Is “public trust” an oxymoron these days?

In Magazine by Christine BenedettiLeave a Comment

Aspen Film and Wilderness Workshop Present Virtual Screening of Public Lands Documentary

“Public Trust” Released in Advance of National Public Lands Day
Aspen, Colo.

— In a time of growing polarization, Americans still share something in common: 640 million acres of public land—but even these are under threat. In partnership, Aspen Film and Wilderness Workshop present “Public Trust,” an award-winning documentary by Patagonia that explores three conflicts on public lands, and makes a case for the continued protection of America’s most spectacular assets.

The film toured the festival circuit earlier this year, winning numerous awards including MountainFilm’s Audience Award and a DocLands Official Selection.

Viewers will receive exclusive access to stream the film Sept. 23-26. National Public Lands Day is Saturday, Sept. 26. The screening is free of charge with a suggested donation of $20, which directly benefits both local nonprofits.

Register and donate here.

Attendees will also receive a link to recorded panel discussion featuring Angelo Baca, a cultural activist, scholar, filmmaker and a doctoral student in anthropology at New York University who is featured in the
film; Judy Fox-Perry, a rancher in the Thompson Divide, and local public lands advocate; and moderator Will Roush, Wilderness Workshop’s executive director.

The film examines three specific issues—a national monument in the Utah desert, a proposed mine in the Boundary Waters, and oil drilling in the Arctic National Wildlife Refuge—to examine how private interests
are competing with public demand to protect these areas that are strongholds against climate change, sacred to native people, home to wildlife and intrinsic to our national identity. It is directed by David Garrett Byars (“No Man’s Land”) and produced by Yvon Chouinard, Robert Redford and Jeremy Hunter Rubingh.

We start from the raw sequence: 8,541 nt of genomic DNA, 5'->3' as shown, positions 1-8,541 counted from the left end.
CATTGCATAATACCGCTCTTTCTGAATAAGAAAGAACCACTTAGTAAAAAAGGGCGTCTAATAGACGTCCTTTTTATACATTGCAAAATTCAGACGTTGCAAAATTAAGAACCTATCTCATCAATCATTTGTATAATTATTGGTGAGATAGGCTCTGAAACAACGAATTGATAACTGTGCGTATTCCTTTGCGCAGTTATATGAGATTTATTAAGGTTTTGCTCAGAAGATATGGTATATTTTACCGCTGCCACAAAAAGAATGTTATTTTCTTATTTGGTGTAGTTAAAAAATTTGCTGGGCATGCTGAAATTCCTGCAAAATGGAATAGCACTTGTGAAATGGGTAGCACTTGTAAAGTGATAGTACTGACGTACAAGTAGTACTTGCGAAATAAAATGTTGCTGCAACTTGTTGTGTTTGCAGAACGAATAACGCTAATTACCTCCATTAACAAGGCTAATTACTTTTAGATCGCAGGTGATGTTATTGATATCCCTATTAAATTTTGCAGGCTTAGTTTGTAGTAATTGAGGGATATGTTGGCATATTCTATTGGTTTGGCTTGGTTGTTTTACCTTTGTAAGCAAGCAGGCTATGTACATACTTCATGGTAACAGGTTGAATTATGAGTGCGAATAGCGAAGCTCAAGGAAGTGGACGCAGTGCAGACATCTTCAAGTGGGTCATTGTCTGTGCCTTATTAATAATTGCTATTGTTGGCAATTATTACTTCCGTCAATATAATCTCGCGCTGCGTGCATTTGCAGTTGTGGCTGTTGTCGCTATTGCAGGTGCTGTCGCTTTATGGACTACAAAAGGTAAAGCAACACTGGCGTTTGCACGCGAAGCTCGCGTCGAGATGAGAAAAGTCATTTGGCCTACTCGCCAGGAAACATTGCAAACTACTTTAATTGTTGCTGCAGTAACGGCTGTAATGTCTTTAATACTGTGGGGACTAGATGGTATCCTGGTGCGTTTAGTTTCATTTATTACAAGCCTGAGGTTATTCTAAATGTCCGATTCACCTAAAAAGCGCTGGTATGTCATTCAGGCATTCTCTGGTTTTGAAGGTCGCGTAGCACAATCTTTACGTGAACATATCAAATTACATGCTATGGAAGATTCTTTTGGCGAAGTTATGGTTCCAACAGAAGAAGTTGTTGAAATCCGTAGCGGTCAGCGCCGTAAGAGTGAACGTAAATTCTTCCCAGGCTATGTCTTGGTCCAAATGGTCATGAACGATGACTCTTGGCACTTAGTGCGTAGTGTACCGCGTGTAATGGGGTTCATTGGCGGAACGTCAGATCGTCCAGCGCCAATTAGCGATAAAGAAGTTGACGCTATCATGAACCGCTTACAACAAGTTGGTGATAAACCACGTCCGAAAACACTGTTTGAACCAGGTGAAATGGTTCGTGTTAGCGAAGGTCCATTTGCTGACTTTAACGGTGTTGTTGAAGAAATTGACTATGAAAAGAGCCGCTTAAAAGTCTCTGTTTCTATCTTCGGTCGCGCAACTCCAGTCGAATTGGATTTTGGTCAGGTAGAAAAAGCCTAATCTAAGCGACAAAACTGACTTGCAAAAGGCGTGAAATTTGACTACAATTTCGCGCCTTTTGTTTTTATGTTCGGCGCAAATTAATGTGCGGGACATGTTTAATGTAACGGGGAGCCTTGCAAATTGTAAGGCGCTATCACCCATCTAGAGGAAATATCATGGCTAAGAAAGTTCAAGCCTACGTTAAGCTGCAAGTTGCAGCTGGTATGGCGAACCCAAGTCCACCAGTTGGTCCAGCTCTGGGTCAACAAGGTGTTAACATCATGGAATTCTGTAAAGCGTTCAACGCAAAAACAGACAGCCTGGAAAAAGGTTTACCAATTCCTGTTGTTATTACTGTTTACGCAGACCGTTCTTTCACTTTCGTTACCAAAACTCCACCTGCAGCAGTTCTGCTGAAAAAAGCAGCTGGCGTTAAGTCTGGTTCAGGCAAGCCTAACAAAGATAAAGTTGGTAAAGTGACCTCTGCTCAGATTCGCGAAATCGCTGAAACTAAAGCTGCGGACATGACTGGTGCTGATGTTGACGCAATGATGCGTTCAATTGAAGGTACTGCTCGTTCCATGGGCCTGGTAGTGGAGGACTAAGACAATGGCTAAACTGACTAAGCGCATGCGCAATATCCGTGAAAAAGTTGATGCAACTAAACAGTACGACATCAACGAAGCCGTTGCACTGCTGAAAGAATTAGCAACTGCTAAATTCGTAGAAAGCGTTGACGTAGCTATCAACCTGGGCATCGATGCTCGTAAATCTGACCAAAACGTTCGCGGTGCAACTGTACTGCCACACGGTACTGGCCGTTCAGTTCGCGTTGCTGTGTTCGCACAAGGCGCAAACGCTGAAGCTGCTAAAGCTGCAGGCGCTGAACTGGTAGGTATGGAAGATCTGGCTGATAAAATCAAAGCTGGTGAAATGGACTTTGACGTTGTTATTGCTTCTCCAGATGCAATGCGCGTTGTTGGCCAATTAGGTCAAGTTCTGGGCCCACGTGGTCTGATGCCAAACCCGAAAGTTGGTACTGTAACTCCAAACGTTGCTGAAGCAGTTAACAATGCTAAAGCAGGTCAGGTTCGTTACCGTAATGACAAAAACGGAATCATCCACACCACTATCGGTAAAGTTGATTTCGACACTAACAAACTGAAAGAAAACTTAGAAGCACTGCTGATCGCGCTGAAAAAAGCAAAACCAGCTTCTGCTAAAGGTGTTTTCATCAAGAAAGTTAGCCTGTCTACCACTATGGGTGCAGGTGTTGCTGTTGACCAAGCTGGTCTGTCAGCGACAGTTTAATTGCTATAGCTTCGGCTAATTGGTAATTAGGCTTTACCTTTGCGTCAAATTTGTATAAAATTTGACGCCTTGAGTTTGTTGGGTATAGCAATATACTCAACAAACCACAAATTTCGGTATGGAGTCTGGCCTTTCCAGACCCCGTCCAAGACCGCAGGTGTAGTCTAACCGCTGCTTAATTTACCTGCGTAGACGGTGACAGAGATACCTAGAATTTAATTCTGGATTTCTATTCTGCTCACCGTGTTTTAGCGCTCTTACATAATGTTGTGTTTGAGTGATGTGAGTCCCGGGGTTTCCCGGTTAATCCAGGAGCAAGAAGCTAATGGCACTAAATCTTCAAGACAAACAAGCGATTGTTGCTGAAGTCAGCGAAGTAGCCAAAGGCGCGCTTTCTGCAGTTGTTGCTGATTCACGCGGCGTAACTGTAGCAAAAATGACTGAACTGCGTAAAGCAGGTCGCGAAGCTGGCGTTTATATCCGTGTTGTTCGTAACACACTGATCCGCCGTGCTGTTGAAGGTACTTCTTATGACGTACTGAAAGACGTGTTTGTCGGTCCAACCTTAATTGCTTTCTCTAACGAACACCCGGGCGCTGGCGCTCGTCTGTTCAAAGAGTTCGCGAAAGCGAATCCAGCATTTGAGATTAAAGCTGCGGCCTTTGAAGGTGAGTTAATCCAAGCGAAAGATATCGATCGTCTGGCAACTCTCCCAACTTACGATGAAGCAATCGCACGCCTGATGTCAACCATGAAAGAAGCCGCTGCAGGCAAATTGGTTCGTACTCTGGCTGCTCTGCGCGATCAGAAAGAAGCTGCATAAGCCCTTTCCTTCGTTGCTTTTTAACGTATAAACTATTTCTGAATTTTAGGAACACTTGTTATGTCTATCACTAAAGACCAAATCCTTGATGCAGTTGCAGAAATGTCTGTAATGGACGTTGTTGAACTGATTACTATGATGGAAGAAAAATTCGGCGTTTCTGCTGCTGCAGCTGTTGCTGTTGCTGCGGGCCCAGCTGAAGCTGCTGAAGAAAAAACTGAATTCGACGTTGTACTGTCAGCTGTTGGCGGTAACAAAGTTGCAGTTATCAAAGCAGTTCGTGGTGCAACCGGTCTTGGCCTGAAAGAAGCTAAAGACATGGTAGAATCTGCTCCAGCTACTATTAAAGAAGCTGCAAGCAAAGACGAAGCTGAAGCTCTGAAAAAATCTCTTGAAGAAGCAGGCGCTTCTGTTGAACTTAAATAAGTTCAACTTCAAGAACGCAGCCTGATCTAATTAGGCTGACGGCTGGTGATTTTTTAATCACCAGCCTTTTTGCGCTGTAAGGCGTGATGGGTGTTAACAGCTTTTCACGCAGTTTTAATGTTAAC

“Aspen Film is proud to be able partner with Wilderness Workshop, an esteemed area nonprofit, to shed light on such a salient issue as the preservation of public land. This partnership is a perfect example of
how film is able to illustrate a real-life situation, offer solutions and explain what is at stake,” says Aspen Film Executive + Artistic Director, Susan Wrubel. “‘Public Trust’ is not only a well-made and special film, but also one that informs and advocates for the people who have dedicated their lives to ensuring the duration of some of the most fragile and special places in our nation.”

Wilderness Workshop is the conservation watchdog of nearly 4 million acres of public lands in western Colorado. Using science, the law and grassroots activism, WW works to keep the White River National Forest and nearby BLM lands more or less “as is” and, where possible, to restore wildness to this nationally important landscape. Founded in 1967, the Wilderness Workshop has earned a national reputation for passionate advocacy, grassroots effectiveness, and scientific authority. It is the only nonprofit organization that’s devoted to protecting these particular public lands on a full-time basis.

Established in 1979, Aspen Film is one of Colorado’s most active film arts organizations, presenting dynamic programs and featured guest artists throughout the year. Internationally recognized, Aspen Film organizes a major film event in every season, along with an extensive education program: Aspen Filmfest, Academy Screenings, Aspen Shortsfest and FilmEducates. With a mission to enlighten, enrich, educate and entertain through film, Aspen Film stimulates thought, encourages dialogue and broadens understanding of our world and selves through the diverse
spectrum of ideas presented by filmmakers worldwide.